|Bonwit Teller's facade, 1950s|
As a lover of fashion, New York City, shopping, old department stores and violets, it was terrible to read this in the NY Daily News.
I don't expect you to haul out your magnifying glass to see it, so please allow me to transcribe.
Bonwit Teller and Tiffany shared the block of Fifth Avenue between 56th and 57th Streets. The building with the 56th Street corner opened briefly in 1929 as Stewart & Company. Considering the year, we can have a pretty good idea what happened to it. Bonwit Teller bought the structure in 1930. The pre-existing 15-foot tall limestone relief panels depicting nearly nude women became known as a "Bonwit Teller signature".
NY DAILY NEWS, AUGUST 18, 2017:
"President Trump thinks destroying sculptures is bad— but that wasn't always the case.
Trump Tower, the skyscraper that put the former real estate developer on the map, was steeped in controversy after the future President reneged on a promise to save valuable pieces of artwork.
The contentious tale goes back to 1980, about a year after Trump bought the Bonwit Teller building on Fifth Avenue and 56th St.
The Metropolitan Museum of Art offered to take a pair of sculptures from the 11-story Art Deco building, which Trump planned to raze to make way for the Trump Tower. Trump ordered them destroyed anyway.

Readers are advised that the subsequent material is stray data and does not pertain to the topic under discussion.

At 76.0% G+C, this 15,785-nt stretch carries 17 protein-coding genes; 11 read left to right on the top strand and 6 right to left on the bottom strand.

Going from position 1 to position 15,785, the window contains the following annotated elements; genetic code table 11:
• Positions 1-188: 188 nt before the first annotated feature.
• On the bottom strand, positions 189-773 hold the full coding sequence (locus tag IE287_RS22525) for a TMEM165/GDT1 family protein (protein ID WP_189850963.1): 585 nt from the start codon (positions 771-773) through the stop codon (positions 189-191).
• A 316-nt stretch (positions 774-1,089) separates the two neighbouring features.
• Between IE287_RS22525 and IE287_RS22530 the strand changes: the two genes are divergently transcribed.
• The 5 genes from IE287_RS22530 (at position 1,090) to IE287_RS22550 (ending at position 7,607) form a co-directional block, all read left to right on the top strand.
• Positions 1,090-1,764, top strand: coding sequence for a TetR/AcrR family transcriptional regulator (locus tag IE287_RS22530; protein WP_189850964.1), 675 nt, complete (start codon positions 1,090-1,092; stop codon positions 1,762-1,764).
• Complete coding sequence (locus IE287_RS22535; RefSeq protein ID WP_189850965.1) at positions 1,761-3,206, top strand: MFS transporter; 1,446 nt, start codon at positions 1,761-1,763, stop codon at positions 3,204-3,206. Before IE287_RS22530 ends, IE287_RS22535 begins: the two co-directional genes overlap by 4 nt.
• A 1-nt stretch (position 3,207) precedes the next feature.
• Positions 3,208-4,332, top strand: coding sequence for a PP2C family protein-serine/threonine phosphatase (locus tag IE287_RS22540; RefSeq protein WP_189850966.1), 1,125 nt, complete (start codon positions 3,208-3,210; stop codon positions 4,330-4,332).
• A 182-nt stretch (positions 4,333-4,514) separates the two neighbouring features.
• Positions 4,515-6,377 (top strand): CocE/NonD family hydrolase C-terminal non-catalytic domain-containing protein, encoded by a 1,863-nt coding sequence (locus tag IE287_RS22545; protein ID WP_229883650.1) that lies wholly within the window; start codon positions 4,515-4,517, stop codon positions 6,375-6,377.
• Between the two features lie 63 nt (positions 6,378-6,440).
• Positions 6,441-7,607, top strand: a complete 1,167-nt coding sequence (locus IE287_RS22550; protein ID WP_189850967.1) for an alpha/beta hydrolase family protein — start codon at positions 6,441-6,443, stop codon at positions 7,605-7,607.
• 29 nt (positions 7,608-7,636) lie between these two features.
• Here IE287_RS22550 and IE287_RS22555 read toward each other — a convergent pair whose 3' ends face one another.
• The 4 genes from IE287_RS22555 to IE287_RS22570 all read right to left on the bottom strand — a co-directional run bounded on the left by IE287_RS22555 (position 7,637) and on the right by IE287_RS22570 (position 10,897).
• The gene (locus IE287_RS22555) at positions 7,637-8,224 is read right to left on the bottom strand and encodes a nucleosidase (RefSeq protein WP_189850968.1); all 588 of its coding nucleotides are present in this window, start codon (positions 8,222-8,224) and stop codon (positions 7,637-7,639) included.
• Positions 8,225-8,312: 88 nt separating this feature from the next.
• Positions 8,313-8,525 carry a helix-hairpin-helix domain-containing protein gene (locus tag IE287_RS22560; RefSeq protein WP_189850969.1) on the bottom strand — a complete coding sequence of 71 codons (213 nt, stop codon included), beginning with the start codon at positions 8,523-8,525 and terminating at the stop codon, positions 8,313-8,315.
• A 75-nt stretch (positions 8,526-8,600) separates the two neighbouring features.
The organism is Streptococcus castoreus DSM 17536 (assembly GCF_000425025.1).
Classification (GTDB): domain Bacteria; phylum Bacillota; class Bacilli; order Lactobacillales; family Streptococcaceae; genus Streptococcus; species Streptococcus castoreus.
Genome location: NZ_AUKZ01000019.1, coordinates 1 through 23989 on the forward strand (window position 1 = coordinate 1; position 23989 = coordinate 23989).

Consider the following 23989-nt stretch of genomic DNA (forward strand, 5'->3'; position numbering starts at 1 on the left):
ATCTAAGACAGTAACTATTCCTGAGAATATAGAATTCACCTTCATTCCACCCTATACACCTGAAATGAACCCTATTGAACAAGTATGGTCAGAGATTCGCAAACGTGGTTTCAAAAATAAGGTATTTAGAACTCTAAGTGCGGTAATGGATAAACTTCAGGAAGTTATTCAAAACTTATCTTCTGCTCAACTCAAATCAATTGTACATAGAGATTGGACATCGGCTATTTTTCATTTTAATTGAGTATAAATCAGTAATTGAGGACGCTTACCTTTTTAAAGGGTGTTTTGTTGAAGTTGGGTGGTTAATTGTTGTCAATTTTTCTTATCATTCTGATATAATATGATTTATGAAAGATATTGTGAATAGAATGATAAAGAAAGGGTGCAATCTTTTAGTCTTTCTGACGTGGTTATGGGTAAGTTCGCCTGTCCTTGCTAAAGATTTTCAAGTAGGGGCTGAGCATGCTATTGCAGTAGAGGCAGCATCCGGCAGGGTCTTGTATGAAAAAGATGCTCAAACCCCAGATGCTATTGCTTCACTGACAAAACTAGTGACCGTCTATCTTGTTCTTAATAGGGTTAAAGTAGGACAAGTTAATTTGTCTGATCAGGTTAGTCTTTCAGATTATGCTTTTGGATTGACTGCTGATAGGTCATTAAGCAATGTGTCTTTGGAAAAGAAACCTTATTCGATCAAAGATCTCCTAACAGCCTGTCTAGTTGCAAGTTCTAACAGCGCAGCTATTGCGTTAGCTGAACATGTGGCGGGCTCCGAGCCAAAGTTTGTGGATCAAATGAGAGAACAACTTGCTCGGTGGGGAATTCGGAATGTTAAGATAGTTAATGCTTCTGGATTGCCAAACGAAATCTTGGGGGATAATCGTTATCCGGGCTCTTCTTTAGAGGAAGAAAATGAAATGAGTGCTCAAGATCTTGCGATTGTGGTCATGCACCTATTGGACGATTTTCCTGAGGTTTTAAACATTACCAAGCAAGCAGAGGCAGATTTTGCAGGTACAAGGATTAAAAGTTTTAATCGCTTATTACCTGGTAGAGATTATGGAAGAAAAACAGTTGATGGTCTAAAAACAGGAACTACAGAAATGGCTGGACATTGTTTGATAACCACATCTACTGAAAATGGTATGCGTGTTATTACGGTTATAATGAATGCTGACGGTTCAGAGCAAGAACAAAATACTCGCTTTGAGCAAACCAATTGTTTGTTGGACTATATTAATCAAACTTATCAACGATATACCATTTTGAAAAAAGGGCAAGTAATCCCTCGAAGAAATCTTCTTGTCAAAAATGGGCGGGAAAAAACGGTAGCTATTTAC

John Barron, a Trump Organization executive later revealed to be Trump himself, told the New York Times the preservation was scrapped because 'the merit of these stones was not great enough to justify the effort to save them.' The faux spokesman also told The Times the sculptures weren't even worth $9,000 in 'resale value'.
At a party at his Grand Hyatt Hotel in November 1980 attended by a New York magazine reporter, Trump said the gold table cloths and lion's head medallions there were 'real art, not like the junk I destroyed at the Bonwit Teller.'"
— Terence Cullen
"Can you imagine the museum accepting them if they were not of artistic merit?", a spokesperson for the Met's Board of Trustees told the New York Times at the time. In addition to the bas reliefs, the huge Art Deco nickel grill over the front entrance, also promised to the Met, disappeared. The faux spokesman, "John Baron," again said "We don't know what happened to it".
|Good day, Sunshine|
One person did manage to capture a bit of Art Deco history. Louise Sunshine, a real estate developer who worked for Trump for 15 years has one of the bas relief heads in her Miami Beach apartment.
|We got this instead|